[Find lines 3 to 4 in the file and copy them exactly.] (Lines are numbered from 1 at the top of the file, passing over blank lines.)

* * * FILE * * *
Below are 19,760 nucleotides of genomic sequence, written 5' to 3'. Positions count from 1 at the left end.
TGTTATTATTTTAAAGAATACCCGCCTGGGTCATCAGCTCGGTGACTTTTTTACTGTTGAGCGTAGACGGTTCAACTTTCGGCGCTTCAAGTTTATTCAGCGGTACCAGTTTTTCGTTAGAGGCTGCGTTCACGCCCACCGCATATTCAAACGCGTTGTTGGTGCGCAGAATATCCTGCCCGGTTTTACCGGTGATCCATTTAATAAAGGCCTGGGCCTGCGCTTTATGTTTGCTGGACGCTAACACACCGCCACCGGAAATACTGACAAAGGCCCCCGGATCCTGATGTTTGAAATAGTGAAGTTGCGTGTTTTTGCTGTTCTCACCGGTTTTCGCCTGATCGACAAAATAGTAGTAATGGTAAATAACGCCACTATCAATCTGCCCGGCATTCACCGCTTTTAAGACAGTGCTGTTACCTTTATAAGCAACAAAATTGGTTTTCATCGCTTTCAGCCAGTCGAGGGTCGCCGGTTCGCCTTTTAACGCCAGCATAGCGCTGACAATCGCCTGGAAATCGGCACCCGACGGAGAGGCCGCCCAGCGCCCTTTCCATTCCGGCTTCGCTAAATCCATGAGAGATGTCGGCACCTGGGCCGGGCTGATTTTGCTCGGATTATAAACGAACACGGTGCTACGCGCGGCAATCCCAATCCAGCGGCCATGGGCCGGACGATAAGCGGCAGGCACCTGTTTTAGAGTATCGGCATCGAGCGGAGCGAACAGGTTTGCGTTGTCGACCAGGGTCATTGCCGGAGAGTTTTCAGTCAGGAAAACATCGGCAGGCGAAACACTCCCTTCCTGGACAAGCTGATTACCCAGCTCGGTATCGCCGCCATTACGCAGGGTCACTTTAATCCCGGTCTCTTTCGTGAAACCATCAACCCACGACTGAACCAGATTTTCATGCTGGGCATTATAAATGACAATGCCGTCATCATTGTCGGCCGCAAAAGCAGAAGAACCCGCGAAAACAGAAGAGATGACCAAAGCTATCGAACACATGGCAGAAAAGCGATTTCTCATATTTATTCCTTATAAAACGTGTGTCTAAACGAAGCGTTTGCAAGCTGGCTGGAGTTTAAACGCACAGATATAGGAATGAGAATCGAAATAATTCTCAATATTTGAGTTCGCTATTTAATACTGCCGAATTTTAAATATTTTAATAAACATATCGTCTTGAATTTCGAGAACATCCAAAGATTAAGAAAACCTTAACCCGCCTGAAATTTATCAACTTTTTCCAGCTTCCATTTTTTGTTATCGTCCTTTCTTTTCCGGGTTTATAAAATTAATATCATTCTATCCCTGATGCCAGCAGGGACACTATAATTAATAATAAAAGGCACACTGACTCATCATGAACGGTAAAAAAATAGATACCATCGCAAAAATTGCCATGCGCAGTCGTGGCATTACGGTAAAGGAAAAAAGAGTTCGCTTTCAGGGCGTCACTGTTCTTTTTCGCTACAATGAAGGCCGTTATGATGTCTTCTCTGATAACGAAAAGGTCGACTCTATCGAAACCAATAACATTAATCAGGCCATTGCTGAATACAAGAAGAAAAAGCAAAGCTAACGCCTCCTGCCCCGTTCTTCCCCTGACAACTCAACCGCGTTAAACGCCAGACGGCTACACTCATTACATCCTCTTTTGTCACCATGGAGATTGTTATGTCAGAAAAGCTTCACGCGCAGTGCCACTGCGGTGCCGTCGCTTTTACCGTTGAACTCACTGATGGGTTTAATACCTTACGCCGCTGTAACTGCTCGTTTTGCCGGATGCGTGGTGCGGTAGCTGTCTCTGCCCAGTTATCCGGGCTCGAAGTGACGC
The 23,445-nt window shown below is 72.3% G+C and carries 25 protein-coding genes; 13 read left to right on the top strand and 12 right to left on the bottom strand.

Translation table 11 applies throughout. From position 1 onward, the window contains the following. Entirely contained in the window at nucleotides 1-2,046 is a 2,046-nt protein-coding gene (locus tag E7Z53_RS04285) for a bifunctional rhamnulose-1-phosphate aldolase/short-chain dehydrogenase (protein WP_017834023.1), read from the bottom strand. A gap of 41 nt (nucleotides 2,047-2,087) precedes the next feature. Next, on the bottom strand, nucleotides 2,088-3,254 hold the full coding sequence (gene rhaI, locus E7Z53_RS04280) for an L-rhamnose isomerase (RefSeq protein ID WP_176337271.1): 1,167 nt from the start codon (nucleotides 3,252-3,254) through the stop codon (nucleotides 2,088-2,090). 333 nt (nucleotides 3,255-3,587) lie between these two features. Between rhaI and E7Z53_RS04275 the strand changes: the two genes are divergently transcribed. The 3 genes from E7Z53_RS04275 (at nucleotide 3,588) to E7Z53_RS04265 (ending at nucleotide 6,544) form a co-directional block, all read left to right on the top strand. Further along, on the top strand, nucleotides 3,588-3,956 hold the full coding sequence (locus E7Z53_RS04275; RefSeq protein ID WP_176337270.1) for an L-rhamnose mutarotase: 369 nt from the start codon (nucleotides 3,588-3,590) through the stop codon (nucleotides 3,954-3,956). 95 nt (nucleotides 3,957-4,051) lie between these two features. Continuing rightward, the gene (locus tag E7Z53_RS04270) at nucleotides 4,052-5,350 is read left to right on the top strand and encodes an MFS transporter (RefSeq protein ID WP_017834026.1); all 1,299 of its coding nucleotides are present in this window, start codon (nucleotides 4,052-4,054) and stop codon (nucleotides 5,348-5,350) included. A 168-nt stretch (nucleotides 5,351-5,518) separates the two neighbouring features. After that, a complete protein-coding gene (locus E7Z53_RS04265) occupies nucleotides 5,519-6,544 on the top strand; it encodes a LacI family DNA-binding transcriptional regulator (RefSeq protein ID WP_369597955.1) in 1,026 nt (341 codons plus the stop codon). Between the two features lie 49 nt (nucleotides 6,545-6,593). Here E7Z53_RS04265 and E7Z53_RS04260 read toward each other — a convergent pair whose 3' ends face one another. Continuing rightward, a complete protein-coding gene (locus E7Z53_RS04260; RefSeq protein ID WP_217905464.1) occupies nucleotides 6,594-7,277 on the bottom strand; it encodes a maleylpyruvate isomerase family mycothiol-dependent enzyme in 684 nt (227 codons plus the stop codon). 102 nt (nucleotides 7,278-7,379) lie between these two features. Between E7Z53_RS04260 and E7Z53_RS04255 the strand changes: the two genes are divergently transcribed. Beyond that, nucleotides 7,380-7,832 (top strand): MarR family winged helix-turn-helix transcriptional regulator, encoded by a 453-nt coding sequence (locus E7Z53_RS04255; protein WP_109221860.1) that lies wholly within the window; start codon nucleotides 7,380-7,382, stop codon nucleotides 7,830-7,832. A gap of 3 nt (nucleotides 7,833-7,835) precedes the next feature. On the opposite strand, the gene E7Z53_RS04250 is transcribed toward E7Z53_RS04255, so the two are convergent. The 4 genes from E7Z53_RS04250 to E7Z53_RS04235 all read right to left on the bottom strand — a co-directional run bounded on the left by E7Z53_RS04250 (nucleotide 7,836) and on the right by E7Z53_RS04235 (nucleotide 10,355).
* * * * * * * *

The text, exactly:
The 23,445-nt window shown below is 72.3% G+C and carries 25 protein-coding genes; 13 read left to right on the top strand and 12 right to left on the bottom strand.

Translation table 11 applies throughout. From position 1 onward, the window contains the following. Entirely contained in the window at nucleotides 1-2,046 is a 2,046-nt protein-coding gene (locus tag E7Z53_RS04285) for a bifunctional rhamnulose-1-phosphate aldolase/short-chain dehydrogenase (protein WP_017834023.1), read from the bottom strand. A gap of 41 nt (nucleotides 2,047-2,087) precedes the next feature. Next, on the bottom strand, nucleotides 2,088-3,254 hold the full coding sequence (gene rhaI, locus E7Z53_RS04280) for an L-rhamnose isomerase (RefSeq protein ID WP_176337271.1): 1,167 nt from the start codon (nucleotides 3,252-3,254) through the stop codon (nucleotides 2,088-2,090). 333 nt (nucleotides 3,255-3,587) lie between these two features. Between rhaI and E7Z53_RS04275 the strand changes: the two genes are divergently transcribed. The 3 genes from E7Z53_RS04275 (at nucleotide 3,588) to E7Z53_RS04265 (ending at nucleotide 6,544) form a co-directional block, all read left to right on the top strand. Further along, on the top strand, nucleotides 3,588-3,956 hold the full coding sequence (locus E7Z53_RS04275; RefSeq protein ID WP_176337270.1) for an L-rhamnose mutarotase: 369 nt from the start codon (nucleotides 3,588-3,590) through the stop codon (nucleotides 3,954-3,956). 95 nt (nucleotides 3,957-4,051) lie between these two features. Continuing rightward, the gene (locus tag E7Z53_RS04270) at nucleotides 4,052-5,350 is read left to right on the top strand and encodes an MFS transporter (RefSeq protein ID WP_017834026.1); all 1,299 of its coding nucleotides are present in this window, start codon (nucleotides 4,052-4,054) and stop codon (nucleotides 5,348-5,350) included. A 168-nt stretch (nucleotides 5,351-5,518) separates the two neighbouring features. After that, a complete protein-coding gene (locus E7Z53_RS04265) occupies nucleotides 5,519-6,544 on the top strand; it encodes a LacI family DNA-binding transcriptional regulator (RefSeq protein ID WP_369597955.1) in 1,026 nt (341 codons plus the stop codon). Between the two features lie 49 nt (nucleotides 6,545-6,593). Here E7Z53_RS04265 and E7Z53_RS04260 read toward each other — a convergent pair whose 3' ends face one another. Continuing rightward, a complete protein-coding gene (locus E7Z53_RS04260; RefSeq protein ID WP_217905464.1) occupies nucleotides 6,594-7,277 on the bottom strand; it encodes a maleylpyruvate isomerase family mycothiol-dependent enzyme in 684 nt (227 codons plus the stop codon). 102 nt (nucleotides 7,278-7,379) lie between these two features. Between E7Z53_RS04260 and E7Z53_RS04255 the strand changes: the two genes are divergently transcribed. Beyond that, nucleotides 7,380-7,832 (top strand): MarR family winged helix-turn-helix transcriptional regulator, encoded by a 453-nt coding sequence (locus E7Z53_RS04255; protein WP_109221860.1) that lies wholly within the window; start codon nucleotides 7,380-7,382, stop codon nucleotides 7,830-7,832. A gap of 3 nt (nucleotides 7,833-7,835) precedes the next feature. On the opposite strand, the gene E7Z53_RS04250 is transcribed toward E7Z53_RS04255, so the two are convergent. The 4 genes from E7Z53_RS04250 to E7Z53_RS04235 all read right to left on the bottom strand — a co-directional run bounded on the left by E7Z53_RS04250 (nucleotide 7,836) and on the right by E7Z53_RS04235 (nucleotide 10,355).